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      Isolation and pathogenicity of Xylella fastidiosa associated to the olive quick decline syndrome in southern Italy

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          Abstract

          In autumn 2013, the presence of Xylella fastidiosa, a xylem-limited Gram-negative bacterium, was detected in olive stands of an area of the Ionian coast of the Salento peninsula (Apulia, southern Italy), that were severely affected by a disease denoted olive quick decline syndrome (OQDS). Studies were carried out for determining the involvement of this bacterium in the genesis of OQDS and of the leaf scorching shown by a number of naturally infected plants other than olive. Isolation in axenic culture was attempted and assays were carried out for determining its pathogenicity to olive, oleander and myrtle-leaf milkwort. The bacterium was readily detected by quantitative polymerase chain reaction (qPCR) in all diseased olive trees sampled in different and geographically separated infection foci, and culturing of 51 isolates, each from a distinct OQDS focus, was accomplished. Needle-inoculation experiments under different environmental conditions proved that the Salentinian isolate De Donno belonging to the subspecies pauca is able to multiply and systemically invade artificially inoculated hosts, reproducing symptoms observed in the field. Bacterial colonization occurred in prick-inoculated olives of all tested cultivars. However, the severity of and timing of symptoms appearance differed with the cultivar, confirming their differential reaction.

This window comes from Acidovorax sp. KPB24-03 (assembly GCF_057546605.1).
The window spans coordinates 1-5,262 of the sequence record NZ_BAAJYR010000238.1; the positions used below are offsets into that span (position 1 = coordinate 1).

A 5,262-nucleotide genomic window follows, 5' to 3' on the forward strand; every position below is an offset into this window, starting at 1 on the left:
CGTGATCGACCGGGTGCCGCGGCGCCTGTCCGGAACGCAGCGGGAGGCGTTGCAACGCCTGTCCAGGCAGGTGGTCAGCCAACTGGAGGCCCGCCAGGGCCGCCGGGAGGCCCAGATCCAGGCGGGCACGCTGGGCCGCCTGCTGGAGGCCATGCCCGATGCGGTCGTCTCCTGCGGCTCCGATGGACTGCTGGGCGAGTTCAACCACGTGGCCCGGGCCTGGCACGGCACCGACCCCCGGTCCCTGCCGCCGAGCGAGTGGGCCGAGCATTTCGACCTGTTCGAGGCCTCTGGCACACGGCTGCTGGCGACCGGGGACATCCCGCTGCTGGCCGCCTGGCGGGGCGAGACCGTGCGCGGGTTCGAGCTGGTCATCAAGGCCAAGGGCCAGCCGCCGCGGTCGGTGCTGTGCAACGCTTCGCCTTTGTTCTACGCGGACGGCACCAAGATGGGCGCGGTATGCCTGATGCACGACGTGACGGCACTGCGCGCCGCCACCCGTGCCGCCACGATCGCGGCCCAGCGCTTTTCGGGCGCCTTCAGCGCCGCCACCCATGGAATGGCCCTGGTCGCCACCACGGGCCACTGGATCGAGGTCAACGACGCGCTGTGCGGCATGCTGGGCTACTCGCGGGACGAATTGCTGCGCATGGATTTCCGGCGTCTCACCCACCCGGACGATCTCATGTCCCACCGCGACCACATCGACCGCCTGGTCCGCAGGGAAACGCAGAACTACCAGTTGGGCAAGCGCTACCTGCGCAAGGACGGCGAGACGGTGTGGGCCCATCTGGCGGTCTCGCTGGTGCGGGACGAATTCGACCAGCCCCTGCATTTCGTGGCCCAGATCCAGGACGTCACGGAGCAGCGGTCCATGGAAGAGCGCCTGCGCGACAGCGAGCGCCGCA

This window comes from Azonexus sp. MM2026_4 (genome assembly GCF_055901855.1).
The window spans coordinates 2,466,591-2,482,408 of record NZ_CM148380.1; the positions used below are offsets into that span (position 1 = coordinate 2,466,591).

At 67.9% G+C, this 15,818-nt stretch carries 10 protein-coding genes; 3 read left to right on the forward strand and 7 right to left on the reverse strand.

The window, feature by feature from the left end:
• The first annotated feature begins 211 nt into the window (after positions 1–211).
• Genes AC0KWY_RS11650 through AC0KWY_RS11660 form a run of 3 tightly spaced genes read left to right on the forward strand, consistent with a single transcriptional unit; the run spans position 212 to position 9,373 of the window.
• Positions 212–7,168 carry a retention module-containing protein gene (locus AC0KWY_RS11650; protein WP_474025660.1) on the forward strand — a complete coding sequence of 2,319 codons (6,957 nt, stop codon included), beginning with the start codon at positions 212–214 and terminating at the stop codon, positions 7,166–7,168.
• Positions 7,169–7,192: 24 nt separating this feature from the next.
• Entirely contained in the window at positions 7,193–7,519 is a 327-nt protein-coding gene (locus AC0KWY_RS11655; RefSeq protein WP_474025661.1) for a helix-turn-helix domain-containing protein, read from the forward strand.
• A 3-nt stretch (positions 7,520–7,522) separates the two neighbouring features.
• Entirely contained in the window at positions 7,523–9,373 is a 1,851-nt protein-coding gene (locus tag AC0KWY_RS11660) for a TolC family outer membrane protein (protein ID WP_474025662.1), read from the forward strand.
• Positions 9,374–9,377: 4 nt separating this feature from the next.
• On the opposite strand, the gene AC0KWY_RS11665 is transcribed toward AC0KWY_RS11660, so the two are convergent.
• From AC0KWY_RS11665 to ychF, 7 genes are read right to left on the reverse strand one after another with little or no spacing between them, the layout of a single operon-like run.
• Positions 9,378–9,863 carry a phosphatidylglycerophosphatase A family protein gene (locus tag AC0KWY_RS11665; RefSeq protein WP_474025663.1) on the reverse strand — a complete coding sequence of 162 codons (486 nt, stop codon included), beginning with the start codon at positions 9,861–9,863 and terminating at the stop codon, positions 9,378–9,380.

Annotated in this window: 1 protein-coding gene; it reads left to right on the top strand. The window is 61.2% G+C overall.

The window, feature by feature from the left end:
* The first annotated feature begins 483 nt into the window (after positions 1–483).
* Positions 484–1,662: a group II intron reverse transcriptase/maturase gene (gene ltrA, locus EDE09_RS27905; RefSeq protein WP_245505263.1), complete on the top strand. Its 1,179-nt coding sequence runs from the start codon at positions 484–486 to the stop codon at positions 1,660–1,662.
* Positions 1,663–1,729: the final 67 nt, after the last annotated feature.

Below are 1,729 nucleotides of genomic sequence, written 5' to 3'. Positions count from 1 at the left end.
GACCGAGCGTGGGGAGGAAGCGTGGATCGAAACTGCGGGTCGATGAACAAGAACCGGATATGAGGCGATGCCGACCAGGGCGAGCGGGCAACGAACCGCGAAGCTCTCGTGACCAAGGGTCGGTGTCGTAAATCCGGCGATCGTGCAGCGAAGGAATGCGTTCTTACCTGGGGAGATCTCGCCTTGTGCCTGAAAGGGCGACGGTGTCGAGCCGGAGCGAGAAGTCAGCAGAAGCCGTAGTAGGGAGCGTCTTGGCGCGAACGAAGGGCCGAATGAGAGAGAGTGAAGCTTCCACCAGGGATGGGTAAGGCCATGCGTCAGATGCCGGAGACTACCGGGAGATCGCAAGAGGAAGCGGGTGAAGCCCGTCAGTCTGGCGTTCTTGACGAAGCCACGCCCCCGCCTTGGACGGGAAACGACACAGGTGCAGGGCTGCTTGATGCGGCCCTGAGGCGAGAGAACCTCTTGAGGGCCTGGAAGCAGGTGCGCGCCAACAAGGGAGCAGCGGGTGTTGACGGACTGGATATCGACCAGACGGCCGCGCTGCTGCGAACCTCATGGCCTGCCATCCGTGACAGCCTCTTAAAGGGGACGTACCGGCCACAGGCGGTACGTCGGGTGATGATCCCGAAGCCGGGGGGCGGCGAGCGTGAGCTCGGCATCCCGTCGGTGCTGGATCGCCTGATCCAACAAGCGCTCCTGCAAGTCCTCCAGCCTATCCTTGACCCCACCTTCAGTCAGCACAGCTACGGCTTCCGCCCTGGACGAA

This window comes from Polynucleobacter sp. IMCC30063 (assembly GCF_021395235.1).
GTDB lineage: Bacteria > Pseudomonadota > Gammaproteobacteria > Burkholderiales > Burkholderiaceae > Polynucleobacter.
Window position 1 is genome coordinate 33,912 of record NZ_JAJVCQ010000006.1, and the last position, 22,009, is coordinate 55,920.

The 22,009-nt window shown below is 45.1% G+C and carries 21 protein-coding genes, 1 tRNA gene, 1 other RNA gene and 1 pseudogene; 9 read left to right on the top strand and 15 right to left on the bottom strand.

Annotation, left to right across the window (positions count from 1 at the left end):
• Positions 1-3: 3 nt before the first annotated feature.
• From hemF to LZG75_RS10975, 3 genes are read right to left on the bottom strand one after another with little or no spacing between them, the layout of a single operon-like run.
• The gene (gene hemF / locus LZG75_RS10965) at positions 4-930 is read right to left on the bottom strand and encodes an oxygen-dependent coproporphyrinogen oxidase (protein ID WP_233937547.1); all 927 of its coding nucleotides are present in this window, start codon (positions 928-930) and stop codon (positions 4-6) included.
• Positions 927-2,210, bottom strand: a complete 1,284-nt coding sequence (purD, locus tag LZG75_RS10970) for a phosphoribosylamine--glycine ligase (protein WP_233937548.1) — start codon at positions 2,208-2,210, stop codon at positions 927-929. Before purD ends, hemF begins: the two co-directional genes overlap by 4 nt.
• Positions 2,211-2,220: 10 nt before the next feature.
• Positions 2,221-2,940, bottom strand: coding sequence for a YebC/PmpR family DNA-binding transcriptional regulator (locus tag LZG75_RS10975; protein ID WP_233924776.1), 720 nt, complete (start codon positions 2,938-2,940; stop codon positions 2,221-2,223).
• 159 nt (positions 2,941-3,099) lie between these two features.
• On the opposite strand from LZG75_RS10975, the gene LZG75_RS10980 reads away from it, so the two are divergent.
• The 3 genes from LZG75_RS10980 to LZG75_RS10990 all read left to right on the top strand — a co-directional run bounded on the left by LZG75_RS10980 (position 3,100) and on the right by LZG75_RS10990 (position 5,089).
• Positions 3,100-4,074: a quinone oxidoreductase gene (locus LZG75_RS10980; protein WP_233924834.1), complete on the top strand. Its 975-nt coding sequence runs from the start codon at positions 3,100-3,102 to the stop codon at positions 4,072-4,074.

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          Most cited references 19

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          Fastidious xylem-limited bacterial plant pathogens.

          Numerous bacteria have been isolated from within plants, and many reported from xylem, but only three species of xylem-limited bacteria (XLB) that are fastidious in cultural requirements, are plant pathogens, and exclusively occupy xylem, have been well characterized. Two XLB, Xylella fastidiosa and Pseudomonas syzygii, are transmitted by sucking insects that feed on xylem sap but are not transmitted mechanically from plant to plant. In contrast, Clavibacter xyli is mechanically transmitted to plants by cutting tools. All of these XLB occupy a highly specialized yet diverse ecological niche: the water-conducting systems of an extremely wide range of plant hosts. A variety of detection methods are available as diagnostic aids; each method has advantages and disadvantages; no single method is best for all uses. Molecular and genetic comparisons of strains of XLB lag behind progress being made for many other plant-pathogenic bacteria, but such studies are needed to answer important questions: (a) How do XLB move from cell to cell within plants? (b) What are the physiological and genetic bases of plant host specificity for XLB? (c) Why are only xylem-feeding specialists vectors of X. fastidiosa (and probably P. syzygii), when many leafhoppers feed regularly (but not continuously) on xylem?
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            Transcriptome profiling of two olive cultivars in response to infection by the CoDiRO strain of Xylella fastidiosa subsp. pauca